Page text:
HIS 101: Week 12
HIS 101: Week 12 HIS 101 Cr.3
UW - L
Popular in Global Origins of the Modern World
Popular in History
This 4 page Class Notes was uploaded by Frankie Bjork on Friday December 4, 2015. The Class Notes belongs to HIS 101 Cr.3 at University of Wisconsin - La Crosse taught by a professor in Fall 2015. Since its upload, it has received 21 views. For similar materials see Global Origins of the Modern World in History at University of Wisconsin - La Crosse.
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Date Created: 12/04/15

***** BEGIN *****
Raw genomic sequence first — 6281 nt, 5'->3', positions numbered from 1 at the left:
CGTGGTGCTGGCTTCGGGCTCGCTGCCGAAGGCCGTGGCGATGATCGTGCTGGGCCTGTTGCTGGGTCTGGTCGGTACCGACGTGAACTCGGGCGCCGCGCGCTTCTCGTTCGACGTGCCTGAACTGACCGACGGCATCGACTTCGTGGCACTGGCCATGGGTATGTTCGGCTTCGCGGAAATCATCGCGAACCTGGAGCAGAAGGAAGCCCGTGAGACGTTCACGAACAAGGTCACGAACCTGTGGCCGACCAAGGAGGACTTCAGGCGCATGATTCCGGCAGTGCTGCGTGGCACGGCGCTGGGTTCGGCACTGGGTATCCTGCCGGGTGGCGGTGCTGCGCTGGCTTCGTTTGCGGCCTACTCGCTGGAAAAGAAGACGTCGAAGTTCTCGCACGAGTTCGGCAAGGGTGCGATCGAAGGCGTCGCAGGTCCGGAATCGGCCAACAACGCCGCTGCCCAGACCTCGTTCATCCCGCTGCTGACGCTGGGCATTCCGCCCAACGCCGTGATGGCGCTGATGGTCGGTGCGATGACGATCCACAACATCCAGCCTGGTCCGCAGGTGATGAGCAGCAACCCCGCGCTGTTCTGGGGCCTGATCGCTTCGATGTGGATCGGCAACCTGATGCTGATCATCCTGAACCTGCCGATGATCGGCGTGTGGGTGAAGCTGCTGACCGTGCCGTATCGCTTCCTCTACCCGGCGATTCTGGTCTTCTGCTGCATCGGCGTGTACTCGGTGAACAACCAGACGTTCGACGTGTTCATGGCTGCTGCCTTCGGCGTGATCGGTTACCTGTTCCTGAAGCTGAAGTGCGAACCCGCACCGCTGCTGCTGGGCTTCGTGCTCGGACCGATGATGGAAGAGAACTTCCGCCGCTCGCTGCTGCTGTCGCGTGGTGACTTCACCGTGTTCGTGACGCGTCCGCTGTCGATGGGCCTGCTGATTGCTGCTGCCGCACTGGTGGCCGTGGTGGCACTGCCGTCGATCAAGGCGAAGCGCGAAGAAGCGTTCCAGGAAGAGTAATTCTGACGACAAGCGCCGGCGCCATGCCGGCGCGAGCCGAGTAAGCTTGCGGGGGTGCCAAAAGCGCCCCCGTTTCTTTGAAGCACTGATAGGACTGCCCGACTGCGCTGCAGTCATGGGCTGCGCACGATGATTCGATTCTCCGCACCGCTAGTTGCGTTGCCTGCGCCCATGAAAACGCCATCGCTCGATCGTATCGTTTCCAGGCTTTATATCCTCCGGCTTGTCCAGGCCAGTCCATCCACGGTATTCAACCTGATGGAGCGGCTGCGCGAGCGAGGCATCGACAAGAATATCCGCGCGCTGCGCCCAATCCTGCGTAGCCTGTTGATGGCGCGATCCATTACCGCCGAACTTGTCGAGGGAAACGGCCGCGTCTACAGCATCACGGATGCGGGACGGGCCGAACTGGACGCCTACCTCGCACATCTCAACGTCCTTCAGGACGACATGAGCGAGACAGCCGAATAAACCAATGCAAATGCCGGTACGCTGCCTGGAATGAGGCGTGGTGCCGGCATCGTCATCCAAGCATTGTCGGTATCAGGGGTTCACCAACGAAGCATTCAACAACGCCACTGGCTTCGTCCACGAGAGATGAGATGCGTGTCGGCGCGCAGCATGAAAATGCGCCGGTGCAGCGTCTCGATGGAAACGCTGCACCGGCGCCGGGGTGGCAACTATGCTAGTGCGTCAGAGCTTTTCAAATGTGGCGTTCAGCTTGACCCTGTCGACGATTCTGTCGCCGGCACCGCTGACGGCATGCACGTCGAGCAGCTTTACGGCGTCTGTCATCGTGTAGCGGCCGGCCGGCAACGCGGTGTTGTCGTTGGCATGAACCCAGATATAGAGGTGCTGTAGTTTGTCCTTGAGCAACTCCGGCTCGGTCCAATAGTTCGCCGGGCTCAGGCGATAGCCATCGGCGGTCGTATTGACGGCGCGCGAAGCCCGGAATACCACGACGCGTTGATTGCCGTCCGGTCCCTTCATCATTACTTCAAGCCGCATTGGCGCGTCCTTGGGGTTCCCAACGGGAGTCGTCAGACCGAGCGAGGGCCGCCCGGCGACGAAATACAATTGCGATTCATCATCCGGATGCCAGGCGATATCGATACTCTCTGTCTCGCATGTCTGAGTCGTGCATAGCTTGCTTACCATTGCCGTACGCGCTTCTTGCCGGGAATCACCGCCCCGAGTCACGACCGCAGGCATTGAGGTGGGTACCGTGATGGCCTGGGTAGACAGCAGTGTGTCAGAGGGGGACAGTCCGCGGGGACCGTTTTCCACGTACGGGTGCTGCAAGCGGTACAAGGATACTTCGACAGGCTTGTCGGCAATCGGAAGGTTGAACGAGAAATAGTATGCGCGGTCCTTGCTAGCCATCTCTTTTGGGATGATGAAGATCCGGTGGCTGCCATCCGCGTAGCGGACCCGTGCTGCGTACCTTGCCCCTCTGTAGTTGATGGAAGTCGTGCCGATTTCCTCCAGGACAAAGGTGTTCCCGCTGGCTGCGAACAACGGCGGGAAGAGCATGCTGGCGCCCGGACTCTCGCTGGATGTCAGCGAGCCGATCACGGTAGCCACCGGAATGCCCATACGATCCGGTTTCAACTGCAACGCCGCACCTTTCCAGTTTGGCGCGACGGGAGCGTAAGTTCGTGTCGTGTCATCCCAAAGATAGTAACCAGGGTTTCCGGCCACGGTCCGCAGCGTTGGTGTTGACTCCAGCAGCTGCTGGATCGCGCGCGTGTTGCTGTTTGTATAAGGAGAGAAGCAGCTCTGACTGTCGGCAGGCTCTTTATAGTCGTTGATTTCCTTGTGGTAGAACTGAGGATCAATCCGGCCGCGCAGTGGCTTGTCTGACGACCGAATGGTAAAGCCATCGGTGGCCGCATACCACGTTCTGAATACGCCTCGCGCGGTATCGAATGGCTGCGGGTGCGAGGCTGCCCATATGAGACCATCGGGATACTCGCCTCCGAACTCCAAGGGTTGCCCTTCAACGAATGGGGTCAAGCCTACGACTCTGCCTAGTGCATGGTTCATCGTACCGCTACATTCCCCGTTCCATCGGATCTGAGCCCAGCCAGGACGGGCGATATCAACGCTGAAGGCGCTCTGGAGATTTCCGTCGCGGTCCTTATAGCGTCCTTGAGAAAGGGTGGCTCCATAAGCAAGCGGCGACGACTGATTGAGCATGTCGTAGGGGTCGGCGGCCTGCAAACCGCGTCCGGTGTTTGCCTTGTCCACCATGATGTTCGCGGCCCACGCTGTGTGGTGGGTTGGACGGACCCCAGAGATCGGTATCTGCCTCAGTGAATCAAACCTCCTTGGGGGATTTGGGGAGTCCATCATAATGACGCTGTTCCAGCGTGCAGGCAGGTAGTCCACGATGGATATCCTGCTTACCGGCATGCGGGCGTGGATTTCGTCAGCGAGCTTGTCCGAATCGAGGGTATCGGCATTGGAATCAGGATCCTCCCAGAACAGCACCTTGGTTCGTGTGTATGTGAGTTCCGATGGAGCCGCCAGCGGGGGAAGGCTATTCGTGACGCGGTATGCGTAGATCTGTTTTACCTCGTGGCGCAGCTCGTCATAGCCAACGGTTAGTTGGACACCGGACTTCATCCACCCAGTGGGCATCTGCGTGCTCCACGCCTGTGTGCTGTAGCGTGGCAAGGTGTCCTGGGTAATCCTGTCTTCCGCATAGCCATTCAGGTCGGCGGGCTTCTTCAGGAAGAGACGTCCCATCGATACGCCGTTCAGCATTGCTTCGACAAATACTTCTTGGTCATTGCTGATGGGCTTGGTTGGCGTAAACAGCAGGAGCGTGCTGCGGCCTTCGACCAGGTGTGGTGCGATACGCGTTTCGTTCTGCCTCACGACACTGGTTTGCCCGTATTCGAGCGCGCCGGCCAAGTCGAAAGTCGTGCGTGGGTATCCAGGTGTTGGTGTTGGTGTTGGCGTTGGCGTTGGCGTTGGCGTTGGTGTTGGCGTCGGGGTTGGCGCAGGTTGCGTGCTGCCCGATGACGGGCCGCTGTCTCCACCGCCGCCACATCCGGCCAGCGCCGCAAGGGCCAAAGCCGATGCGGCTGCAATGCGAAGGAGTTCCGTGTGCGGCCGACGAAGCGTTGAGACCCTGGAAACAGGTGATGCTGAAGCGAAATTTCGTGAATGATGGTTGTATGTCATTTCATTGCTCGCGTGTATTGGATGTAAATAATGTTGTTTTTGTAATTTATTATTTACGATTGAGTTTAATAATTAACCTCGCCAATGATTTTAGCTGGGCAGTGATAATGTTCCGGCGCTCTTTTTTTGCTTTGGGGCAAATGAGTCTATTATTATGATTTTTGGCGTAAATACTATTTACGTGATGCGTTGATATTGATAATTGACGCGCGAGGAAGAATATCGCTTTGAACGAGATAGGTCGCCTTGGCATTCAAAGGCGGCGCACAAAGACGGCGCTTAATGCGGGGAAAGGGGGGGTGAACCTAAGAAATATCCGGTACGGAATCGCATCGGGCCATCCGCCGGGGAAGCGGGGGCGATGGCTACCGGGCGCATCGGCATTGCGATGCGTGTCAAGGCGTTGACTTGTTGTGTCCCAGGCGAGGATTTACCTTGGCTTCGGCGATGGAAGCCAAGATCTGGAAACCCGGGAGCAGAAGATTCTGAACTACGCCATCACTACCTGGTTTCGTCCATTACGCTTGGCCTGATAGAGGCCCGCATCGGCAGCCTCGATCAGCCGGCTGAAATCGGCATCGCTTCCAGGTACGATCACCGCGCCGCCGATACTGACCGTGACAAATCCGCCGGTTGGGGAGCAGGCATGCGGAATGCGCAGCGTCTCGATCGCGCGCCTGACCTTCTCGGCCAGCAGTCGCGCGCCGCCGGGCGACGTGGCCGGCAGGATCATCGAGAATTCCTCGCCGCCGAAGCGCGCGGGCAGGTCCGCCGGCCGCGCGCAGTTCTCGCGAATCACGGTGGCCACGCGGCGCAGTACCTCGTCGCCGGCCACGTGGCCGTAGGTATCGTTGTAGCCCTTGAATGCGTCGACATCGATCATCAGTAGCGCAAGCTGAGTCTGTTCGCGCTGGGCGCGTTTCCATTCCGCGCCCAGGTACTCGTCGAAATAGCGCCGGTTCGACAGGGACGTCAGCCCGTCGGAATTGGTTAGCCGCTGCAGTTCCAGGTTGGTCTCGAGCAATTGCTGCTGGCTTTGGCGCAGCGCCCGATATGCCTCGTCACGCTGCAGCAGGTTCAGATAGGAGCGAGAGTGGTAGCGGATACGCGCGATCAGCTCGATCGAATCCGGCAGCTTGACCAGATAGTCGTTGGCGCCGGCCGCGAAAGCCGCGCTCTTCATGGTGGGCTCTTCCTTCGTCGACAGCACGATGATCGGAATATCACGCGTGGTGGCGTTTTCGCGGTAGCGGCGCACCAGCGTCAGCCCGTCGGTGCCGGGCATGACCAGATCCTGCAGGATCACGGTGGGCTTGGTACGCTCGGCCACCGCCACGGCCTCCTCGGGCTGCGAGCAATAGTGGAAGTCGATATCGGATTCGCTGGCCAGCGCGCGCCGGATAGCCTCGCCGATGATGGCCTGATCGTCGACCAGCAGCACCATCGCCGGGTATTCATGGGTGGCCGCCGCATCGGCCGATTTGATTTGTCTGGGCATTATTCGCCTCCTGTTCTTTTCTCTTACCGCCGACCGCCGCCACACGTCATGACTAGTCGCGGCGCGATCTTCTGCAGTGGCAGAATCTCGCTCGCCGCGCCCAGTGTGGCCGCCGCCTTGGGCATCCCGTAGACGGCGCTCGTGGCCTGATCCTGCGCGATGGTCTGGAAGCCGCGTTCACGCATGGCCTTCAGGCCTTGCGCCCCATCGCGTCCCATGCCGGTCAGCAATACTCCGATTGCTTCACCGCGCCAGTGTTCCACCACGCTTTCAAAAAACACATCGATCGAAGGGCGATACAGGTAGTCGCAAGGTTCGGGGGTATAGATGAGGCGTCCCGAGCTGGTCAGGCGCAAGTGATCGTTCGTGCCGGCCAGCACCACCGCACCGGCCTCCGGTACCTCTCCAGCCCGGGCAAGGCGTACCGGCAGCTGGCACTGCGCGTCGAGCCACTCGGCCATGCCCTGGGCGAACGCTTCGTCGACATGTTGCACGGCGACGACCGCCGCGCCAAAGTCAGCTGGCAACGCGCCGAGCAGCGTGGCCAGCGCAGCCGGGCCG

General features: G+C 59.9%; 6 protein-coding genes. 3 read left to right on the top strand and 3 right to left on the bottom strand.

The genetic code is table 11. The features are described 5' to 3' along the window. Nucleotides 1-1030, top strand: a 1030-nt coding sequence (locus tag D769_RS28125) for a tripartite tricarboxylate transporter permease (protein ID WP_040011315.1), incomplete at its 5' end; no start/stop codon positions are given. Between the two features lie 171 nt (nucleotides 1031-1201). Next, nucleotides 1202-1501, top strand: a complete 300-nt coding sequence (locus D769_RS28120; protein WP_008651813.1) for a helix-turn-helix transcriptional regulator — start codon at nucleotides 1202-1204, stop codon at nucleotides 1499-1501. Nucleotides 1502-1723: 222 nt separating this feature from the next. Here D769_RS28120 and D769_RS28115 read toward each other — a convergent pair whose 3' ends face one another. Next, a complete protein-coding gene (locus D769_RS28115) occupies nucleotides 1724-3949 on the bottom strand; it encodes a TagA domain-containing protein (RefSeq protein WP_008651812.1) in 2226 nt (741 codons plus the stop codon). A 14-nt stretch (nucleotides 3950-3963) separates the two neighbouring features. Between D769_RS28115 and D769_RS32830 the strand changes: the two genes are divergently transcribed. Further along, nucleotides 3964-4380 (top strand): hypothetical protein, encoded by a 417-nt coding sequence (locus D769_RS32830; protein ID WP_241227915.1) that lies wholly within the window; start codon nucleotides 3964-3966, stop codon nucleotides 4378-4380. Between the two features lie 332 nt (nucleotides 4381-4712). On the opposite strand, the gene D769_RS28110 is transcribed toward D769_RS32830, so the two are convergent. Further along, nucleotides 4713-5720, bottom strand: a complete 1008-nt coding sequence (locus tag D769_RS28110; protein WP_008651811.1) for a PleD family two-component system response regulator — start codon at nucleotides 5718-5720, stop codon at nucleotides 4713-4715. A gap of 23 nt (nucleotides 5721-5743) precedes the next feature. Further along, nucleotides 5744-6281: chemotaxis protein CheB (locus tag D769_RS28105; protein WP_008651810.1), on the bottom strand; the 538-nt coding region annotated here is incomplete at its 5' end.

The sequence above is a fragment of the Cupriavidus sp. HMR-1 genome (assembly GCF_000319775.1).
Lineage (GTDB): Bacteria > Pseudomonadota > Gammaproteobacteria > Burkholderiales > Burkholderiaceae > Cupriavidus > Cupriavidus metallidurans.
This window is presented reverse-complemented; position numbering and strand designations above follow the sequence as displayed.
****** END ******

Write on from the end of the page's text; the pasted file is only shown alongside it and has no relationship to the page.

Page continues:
World War I (1914-1918): The West Turns on Itself (Bentley, ch. 35) Significance of WWI o Monarchies disappear o New countries formed o Collapse of Russia Leads to rise of Soviet Union (USSR) o First total war in history You will not win unless you have total military, economic, and industrial mobilization Could not win a total war without women o Showed that government involvement was need to prevent economic collapse Causes of WWI o Terrorism (anarchists) o Nationalism Serbian Nationalism in particular Serbia causes WWI o Alliance system Austria-Hungary, Germany, and Ottoman Empire France, Great Britain, and Russia Italy, Portugal, Greece, Serbia, and Romania Sweden, Norway, Denmark, Netherlands, Belgium, Switzerland, and Spain o Imperialism o Militarism Belief that force can solve conflicts European countries were used to it The belligerents o Central Powers Austria-Hungary, Germany, Ottoman Empire, and Bulgaria o The Allies France, Great Britain, and Russian (original) Belgium after being invaded by Germany in order to get to France wanted nothing to do with the war United States (1917) Japan Italy (1915) How did technology and science shape the war? o The use of poison gas Inactivated by activated charcoal filters (in gas masks) Could blind and burn people o Machine guns and barbed wire Led to trench warfare Meant the war was stagnant o Blimps and airplanes o Haber Process-make ammonia (NH3) o Hydrogenate coal Gasoline Rubber How did geography shape the war? o Water (submarine takeover) Strategies to escape stalemates on the Western front o Central Powers’ strategies Take over Russia Was already weak because it was on the point of revolution Germany wanted them out Put Lenin in power and pull them out of the war (February 1918) Choke Britain’s supply line by using unrestricted submarine warfare Didn’t work in the beginning because Germany couldn’t sink any ship with an American flag Stated firing at American ships because they thought it would take too long for us to organize an army Didn’t knock Britain out, but brought America in o Allied Powers’ strategies Enter through Persian gulf to central powers can’t escape through the Mediterranean Set mine fields near Norway Blockade cuts off nitrate supply Attack Ottoman Empire, the weakest link They were going through something similar to Russia October 1918, first central power to back out of the war Cause a lot of problems with the Arabs Why the Allies barely won o Democracy was overthrown by communists in Russia o Countries had exhausted their manpower reserves America was the only one who hadn’t Was tipping point o Wilson’s “14 Points” No annexations No indemnities o Socialist revolution in Germany The Treaty of Versailles and its consequences o Division of Germany o New nations Ex. Poland o Collapse of empires/monarchies o Establishment of dictatorship o Women getting right to vote o Promise of Jewish homeland in Palestine o Feeling of betrayal in Germany o Threat of Communist takeover Totalitarianism Challenges Liberalism: Communism and Fascisms (1917- 1945) What is totalitarianism? o “Absolute control of everything by the state” o Form of government where the state totally controls the individual, media, economy, and social institutions (schools, churches, labor unions, etc.) through fear and propaganda. (Hollenbeck’s definition) o Characteristics Only one political party Deliberate use of terror as a way to force the citizens into conformity Secret police Propaganda Principle types of it o Communism – left-wing version Liberal Wanted to get rid of private properties Banks, mines, factories, railroads, insurance companies, etc… o Fascisms – right-wing versions Reactionary Extremely conservative (Jihad in the Islamic State) Italy, Germany (Nazism), and Japan Anti-Semite: hatred of Jews What is fascism? o A militantly nationalistic, imperialistic ideology which repudiates both Liberalism and Socialism/Communism o Glorify war, use of force o Always want to conquer their neighbors Key features of fascism o Supports private property o First fascist: Benito Mussolini (1883-1945) o Social Darwinism: power comes from the survival of the fittest Strong countries deserve to rule over the weakest ones o Intensely nationalistic o Militaristic o Hatred of Communism and Socialism Where most of its appeal came from o Strongly subordinate the individuals to the state The rise of Adolf Hitler (1889-1945) and Nazism in Germany’s Third Reich (1933-1945) o Jews (yellow star), homosexuals (pink triangle), gypsies, and disabled o Weimar Republic Formed when Germany lost the WWI A democracy that had to sign the Treaty of Versailles o Why was the Nazi program so dangerous? Communism in the Soviet Union (1917-1939)
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